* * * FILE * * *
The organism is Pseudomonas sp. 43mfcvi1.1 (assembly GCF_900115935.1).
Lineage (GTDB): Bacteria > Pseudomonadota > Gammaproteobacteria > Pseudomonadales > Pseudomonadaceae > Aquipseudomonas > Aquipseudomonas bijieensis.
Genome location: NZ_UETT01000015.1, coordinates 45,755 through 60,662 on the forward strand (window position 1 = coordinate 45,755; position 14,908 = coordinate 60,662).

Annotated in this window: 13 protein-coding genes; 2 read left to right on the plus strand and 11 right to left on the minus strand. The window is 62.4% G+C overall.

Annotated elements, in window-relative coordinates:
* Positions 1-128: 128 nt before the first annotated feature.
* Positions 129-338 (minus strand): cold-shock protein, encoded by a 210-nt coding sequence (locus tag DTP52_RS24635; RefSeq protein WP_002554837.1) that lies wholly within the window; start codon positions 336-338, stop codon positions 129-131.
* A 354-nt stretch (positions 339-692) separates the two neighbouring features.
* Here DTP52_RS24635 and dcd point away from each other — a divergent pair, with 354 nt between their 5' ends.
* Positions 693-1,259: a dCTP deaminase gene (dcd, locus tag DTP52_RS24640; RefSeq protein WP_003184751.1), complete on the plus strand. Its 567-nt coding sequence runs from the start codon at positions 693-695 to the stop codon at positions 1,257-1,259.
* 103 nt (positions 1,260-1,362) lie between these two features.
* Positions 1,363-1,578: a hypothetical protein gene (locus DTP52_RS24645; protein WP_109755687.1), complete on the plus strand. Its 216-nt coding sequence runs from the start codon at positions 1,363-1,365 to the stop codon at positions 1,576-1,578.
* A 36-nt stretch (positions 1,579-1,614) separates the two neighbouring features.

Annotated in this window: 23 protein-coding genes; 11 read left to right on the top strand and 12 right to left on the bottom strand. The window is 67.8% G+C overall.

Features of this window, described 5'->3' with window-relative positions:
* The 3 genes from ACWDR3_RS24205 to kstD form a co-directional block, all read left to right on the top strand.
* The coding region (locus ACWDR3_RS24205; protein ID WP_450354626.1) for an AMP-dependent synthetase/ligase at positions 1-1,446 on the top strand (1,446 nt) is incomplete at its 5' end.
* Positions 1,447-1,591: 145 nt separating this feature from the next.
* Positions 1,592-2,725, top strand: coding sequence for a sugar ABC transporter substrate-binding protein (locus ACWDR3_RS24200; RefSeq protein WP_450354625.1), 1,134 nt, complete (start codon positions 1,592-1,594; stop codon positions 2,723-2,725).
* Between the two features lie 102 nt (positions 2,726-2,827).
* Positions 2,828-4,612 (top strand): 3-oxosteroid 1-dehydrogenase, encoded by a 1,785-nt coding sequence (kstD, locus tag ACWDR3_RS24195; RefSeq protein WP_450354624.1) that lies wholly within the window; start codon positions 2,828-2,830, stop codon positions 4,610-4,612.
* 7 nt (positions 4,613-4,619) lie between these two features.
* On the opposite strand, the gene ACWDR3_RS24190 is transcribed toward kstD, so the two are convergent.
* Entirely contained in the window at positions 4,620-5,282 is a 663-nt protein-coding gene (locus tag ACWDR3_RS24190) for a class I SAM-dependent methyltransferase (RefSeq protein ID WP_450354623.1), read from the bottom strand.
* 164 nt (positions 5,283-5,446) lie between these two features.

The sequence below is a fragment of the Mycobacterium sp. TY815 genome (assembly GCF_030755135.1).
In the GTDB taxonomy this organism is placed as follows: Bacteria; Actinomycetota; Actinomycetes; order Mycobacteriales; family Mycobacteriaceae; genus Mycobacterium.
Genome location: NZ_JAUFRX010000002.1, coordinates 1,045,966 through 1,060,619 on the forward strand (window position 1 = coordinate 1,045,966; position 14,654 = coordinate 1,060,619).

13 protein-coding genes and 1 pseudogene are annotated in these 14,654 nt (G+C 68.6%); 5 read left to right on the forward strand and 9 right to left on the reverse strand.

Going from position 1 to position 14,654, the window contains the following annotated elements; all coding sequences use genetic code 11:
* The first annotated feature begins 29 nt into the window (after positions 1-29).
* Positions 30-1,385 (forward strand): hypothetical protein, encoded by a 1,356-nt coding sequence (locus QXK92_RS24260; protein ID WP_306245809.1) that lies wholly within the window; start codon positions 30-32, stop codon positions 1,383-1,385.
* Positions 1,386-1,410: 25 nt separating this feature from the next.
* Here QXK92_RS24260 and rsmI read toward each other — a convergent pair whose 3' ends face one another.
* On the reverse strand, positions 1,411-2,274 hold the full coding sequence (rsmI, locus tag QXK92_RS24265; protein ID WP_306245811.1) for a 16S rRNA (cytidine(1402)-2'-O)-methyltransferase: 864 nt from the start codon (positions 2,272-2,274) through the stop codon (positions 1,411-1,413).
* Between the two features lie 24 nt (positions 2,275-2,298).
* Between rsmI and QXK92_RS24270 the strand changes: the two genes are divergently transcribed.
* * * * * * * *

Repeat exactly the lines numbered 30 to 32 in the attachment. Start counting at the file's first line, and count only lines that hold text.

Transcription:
Going from position 1 to position 14,654, the window contains the following annotated elements; all coding sequences use genetic code 11:
* The first annotated feature begins 29 nt into the window (after positions 1-29).
* Positions 30-1,385 (forward strand): hypothetical protein, encoded by a 1,356-nt coding sequence (locus QXK92_RS24260; protein ID WP_306245809.1) that lies wholly within the window; start codon positions 30-32, stop codon positions 1,383-1,385.